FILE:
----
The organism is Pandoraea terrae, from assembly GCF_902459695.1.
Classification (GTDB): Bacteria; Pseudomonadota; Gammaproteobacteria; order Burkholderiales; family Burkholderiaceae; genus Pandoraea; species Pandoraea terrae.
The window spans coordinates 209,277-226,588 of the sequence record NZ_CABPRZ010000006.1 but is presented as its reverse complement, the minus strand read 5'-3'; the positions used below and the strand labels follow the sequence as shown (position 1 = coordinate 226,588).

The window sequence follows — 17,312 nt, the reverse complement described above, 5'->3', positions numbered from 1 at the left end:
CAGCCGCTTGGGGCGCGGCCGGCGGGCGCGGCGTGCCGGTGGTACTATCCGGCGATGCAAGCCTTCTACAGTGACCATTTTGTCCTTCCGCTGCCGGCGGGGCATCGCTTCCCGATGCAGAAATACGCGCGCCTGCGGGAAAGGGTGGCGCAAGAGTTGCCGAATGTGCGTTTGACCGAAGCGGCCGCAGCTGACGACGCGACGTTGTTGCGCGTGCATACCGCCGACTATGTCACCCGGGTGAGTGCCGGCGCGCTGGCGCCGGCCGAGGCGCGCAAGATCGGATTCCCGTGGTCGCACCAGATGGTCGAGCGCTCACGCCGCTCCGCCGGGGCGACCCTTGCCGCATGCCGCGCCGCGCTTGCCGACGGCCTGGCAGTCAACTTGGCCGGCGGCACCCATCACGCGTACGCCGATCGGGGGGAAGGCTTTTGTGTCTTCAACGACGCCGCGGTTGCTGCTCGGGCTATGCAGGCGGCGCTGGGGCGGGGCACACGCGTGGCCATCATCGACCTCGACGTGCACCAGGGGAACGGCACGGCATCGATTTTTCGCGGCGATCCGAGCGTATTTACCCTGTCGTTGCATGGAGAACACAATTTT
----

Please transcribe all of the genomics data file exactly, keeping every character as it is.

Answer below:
The organism is Pandoraea terrae, from assembly GCF_902459695.1.
Classification (GTDB): Bacteria; Pseudomonadota; Gammaproteobacteria; order Burkholderiales; family Burkholderiaceae; genus Pandoraea; species Pandoraea terrae.
The window spans coordinates 209,277-226,588 of the sequence record NZ_CABPRZ010000006.1 but is presented as its reverse complement, the minus strand read 5'-3'; the positions used below and the strand labels follow the sequence as shown (position 1 = coordinate 226,588).

The window sequence follows — 17,312 nt, the reverse complement described above, 5'->3', positions numbered from 1 at the left end:
CAGCCGCTTGGGGCGCGGCCGGCGGGCGCGGCGTGCCGGTGGTACTATCCGGCGATGCAAGCCTTCTACAGTGACCATTTTGTCCTTCCGCTGCCGGCGGGGCATCGCTTCCCGATGCAGAAATACGCGCGCCTGCGGGAAAGGGTGGCGCAAGAGTTGCCGAATGTGCGTTTGACCGAAGCGGCCGCAGCTGACGACGCGACGTTGTTGCGCGTGCATACCGCCGACTATGTCACCCGGGTGAGTGCCGGCGCGCTGGCGCCGGCCGAGGCGCGCAAGATCGGATTCCCGTGGTCGCACCAGATGGTCGAGCGCTCACGCCGCTCCGCCGGGGCGACCCTTGCCGCATGCCGCGCCGCGCTTGCCGACGGCCTGGCAGTCAACTTGGCCGGCGGCACCCATCACGCGTACGCCGATCGGGGGGAAGGCTTTTGTGTCTTCAACGACGCCGCGGTTGCTGCTCGGGCTATGCAGGCGGCGCTGGGGCGGGGCACACGCGTGGCCATCATCGACCTCGACGTGCACCAGGGGAACGGCACGGCATCGATTTTTCGCGGCGATCCGAGCGTATTTACCCTGTCGTTGCATGGAGAACACAATTTT